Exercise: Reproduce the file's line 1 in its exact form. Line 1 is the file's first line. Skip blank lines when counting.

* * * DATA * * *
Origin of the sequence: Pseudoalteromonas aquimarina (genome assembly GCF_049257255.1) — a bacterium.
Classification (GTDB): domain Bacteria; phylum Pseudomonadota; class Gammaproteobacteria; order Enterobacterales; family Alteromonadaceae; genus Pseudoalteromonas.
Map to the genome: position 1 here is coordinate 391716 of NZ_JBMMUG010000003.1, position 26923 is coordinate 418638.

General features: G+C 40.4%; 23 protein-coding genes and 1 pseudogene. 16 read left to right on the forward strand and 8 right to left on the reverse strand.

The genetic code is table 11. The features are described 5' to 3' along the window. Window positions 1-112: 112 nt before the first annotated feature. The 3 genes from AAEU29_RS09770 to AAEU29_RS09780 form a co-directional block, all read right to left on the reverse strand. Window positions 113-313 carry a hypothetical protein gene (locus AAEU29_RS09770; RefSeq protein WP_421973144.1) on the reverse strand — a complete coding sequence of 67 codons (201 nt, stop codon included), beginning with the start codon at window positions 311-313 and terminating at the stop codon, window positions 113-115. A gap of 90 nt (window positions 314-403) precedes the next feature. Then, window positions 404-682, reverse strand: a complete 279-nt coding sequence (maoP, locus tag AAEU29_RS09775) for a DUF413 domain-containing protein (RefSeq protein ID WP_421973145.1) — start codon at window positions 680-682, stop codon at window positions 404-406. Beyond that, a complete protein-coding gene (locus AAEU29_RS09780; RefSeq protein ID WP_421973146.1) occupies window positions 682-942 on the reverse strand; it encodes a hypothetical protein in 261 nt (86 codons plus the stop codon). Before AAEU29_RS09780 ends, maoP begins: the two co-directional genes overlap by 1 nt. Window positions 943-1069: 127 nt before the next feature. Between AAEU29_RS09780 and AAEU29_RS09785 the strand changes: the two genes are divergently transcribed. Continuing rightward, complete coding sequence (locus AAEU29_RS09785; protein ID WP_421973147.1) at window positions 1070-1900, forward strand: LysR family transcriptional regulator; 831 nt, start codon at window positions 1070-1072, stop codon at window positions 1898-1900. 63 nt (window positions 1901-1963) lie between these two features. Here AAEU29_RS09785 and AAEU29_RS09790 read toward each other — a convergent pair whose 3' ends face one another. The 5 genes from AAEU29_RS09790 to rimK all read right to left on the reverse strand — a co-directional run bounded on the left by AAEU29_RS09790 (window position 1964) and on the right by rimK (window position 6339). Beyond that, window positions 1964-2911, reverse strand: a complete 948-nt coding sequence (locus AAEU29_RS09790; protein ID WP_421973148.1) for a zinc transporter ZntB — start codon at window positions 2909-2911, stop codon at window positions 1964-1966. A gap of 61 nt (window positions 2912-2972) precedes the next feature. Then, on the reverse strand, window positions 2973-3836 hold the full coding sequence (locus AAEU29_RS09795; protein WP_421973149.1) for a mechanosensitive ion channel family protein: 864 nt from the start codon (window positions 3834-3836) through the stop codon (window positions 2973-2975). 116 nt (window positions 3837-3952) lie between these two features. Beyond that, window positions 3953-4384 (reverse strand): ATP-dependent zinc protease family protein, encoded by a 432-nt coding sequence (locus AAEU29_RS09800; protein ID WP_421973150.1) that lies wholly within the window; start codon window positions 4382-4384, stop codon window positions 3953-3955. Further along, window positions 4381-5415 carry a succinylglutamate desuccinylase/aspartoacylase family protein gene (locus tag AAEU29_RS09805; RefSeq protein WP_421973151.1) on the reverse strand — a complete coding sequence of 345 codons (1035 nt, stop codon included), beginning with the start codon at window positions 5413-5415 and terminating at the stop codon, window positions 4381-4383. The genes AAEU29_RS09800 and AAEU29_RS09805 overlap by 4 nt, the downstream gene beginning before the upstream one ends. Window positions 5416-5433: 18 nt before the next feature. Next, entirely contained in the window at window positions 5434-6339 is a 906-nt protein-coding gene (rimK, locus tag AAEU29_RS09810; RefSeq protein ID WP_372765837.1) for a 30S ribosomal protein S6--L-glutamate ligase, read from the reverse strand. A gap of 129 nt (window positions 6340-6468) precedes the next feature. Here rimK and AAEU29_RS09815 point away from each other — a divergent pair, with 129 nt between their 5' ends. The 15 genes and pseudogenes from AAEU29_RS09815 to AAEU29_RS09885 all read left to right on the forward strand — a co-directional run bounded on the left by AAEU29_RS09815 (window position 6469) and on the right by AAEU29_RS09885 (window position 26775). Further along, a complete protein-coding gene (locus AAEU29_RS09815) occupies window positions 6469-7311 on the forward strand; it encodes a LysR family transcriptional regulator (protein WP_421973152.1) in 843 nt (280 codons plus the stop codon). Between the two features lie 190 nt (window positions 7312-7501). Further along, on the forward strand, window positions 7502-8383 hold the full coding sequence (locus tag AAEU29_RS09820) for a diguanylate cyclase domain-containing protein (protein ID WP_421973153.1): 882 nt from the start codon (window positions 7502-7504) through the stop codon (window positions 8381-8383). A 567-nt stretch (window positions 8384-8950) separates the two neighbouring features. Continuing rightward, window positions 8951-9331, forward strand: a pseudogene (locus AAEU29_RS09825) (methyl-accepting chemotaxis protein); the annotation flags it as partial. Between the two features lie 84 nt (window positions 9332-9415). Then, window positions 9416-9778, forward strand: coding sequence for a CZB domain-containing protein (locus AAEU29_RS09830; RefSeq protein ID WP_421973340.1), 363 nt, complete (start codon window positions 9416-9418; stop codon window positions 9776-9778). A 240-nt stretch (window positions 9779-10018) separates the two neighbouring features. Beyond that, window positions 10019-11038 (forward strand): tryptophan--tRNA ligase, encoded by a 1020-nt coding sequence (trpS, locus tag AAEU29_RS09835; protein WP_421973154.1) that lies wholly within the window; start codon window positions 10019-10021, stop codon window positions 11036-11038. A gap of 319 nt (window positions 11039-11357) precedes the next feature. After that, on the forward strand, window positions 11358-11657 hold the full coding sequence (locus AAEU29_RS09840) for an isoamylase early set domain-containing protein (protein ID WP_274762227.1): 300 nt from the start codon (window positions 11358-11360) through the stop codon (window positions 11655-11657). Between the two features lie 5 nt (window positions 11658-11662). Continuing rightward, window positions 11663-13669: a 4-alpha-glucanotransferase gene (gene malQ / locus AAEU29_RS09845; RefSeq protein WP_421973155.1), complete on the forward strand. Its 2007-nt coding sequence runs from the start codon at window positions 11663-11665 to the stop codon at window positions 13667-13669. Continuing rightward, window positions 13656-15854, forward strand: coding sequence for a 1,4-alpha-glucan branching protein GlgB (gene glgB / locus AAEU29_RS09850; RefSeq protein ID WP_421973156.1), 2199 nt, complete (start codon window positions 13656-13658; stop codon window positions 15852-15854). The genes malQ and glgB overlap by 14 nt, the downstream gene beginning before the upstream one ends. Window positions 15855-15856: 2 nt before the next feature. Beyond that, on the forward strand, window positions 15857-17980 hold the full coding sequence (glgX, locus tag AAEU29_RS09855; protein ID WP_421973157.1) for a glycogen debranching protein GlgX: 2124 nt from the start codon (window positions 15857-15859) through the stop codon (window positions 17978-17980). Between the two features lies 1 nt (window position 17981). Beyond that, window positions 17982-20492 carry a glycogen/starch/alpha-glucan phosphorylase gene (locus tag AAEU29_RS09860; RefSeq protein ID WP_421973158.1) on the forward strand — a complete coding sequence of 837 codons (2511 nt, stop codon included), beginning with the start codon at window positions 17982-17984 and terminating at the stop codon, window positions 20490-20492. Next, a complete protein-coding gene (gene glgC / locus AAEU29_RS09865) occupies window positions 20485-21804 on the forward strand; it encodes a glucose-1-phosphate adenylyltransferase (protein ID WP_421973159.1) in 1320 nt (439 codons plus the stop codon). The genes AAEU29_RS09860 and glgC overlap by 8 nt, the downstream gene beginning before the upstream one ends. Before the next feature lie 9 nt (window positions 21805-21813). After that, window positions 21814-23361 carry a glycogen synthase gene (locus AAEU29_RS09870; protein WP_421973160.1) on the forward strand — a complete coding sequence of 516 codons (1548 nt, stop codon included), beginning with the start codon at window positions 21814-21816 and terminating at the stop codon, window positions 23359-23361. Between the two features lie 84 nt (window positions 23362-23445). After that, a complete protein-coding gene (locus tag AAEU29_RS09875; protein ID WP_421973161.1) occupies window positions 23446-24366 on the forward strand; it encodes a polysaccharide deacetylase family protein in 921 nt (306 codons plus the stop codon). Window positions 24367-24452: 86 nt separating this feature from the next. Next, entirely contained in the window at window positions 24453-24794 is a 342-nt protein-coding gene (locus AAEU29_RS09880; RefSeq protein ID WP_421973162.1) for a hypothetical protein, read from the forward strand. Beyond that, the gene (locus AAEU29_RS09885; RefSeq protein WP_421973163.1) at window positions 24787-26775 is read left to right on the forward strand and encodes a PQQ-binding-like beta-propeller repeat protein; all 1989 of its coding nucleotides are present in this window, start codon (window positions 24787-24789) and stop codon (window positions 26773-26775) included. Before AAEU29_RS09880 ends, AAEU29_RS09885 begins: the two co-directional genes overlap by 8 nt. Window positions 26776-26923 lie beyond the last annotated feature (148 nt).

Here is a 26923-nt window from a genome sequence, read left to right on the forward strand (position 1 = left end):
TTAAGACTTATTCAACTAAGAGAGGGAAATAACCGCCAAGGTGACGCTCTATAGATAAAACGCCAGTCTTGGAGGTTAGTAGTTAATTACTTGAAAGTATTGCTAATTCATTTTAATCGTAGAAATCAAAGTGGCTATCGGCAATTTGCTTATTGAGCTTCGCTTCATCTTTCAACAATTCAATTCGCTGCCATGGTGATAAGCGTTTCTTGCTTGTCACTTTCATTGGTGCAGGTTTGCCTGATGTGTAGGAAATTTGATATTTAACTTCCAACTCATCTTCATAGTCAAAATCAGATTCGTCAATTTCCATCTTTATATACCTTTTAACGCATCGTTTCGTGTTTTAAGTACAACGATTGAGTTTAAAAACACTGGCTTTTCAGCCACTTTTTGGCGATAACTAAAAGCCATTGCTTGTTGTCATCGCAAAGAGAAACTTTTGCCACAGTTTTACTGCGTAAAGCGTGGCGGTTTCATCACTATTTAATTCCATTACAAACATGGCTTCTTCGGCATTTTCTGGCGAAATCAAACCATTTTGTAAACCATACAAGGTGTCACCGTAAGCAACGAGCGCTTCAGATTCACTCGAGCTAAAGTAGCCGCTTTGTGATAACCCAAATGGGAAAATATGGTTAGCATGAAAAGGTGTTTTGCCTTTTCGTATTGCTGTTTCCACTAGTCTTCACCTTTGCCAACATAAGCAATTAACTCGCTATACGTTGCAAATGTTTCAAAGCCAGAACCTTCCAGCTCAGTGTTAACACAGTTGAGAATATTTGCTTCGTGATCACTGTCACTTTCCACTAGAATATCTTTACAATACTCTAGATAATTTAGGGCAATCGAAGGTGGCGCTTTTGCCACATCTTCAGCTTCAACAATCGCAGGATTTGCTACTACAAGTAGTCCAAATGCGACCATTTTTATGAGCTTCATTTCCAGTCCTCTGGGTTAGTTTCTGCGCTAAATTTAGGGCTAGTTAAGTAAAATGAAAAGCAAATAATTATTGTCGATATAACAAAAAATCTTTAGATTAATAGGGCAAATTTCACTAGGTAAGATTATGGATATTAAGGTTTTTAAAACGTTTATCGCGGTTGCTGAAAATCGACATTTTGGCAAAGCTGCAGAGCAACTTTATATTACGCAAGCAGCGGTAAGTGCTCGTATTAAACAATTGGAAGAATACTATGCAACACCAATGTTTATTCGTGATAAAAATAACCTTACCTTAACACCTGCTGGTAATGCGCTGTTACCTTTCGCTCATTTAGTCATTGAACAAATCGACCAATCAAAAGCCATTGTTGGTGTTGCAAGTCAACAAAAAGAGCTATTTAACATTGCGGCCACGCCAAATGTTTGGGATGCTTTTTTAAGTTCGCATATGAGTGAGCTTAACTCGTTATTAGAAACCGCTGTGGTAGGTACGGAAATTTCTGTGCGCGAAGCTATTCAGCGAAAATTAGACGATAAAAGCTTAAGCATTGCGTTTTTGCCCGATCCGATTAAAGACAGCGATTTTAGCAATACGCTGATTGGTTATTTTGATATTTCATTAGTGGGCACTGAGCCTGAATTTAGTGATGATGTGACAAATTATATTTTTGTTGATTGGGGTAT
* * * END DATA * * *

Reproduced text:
Origin of the sequence: Pseudoalteromonas aquimarina (genome assembly GCF_049257255.1) — a bacterium.